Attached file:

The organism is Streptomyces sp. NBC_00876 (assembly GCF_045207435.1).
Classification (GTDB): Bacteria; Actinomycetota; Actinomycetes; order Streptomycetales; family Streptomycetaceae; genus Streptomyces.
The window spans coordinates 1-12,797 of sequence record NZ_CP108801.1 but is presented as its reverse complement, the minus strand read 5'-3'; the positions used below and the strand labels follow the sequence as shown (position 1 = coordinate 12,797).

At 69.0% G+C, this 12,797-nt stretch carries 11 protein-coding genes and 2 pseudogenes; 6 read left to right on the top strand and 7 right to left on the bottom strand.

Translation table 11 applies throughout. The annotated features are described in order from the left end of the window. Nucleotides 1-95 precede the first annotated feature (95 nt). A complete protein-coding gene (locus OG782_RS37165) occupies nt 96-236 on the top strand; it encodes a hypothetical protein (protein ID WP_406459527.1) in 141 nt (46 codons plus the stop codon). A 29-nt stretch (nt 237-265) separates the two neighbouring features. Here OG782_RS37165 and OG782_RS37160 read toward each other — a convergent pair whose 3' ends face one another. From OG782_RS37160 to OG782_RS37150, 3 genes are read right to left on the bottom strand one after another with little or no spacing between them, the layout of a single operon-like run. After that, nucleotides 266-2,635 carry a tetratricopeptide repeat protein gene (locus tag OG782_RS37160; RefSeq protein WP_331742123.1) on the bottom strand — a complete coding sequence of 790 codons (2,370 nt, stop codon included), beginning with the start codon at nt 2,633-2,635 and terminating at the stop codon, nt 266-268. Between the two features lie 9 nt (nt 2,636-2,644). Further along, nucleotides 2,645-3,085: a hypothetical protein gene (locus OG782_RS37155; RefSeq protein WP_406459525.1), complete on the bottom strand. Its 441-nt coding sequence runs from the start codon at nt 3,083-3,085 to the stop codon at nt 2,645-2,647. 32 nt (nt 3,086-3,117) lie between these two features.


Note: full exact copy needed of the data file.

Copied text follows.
The organism is Streptomyces sp. NBC_00876 (assembly GCF_045207435.1).
Classification (GTDB): Bacteria; Actinomycetota; Actinomycetes; order Streptomycetales; family Streptomycetaceae; genus Streptomyces.
The window spans coordinates 1-12,797 of sequence record NZ_CP108801.1 but is presented as its reverse complement, the minus strand read 5'-3'; the positions used below and the strand labels follow the sequence as shown (position 1 = coordinate 12,797).

At 69.0% G+C, this 12,797-nt stretch carries 11 protein-coding genes and 2 pseudogenes; 6 read left to right on the top strand and 7 right to left on the bottom strand.

Translation table 11 applies throughout. The annotated features are described in order from the left end of the window. Nucleotides 1-95 precede the first annotated feature (95 nt). A complete protein-coding gene (locus OG782_RS37165) occupies nt 96-236 on the top strand; it encodes a hypothetical protein (protein ID WP_406459527.1) in 141 nt (46 codons plus the stop codon). A 29-nt stretch (nt 237-265) separates the two neighbouring features. Here OG782_RS37165 and OG782_RS37160 read toward each other — a convergent pair whose 3' ends face one another. From OG782_RS37160 to OG782_RS37150, 3 genes are read right to left on the bottom strand one after another with little or no spacing between them, the layout of a single operon-like run. After that, nucleotides 266-2,635 carry a tetratricopeptide repeat protein gene (locus tag OG782_RS37160; RefSeq protein WP_331742123.1) on the bottom strand — a complete coding sequence of 790 codons (2,370 nt, stop codon included), beginning with the start codon at nt 2,633-2,635 and terminating at the stop codon, nt 266-268. Between the two features lie 9 nt (nt 2,636-2,644). Further along, nucleotides 2,645-3,085: a hypothetical protein gene (locus OG782_RS37155; RefSeq protein WP_406459525.1), complete on the bottom strand. Its 441-nt coding sequence runs from the start codon at nt 3,083-3,085 to the stop codon at nt 2,645-2,647. 32 nt (nt 3,086-3,117) lie between these two features.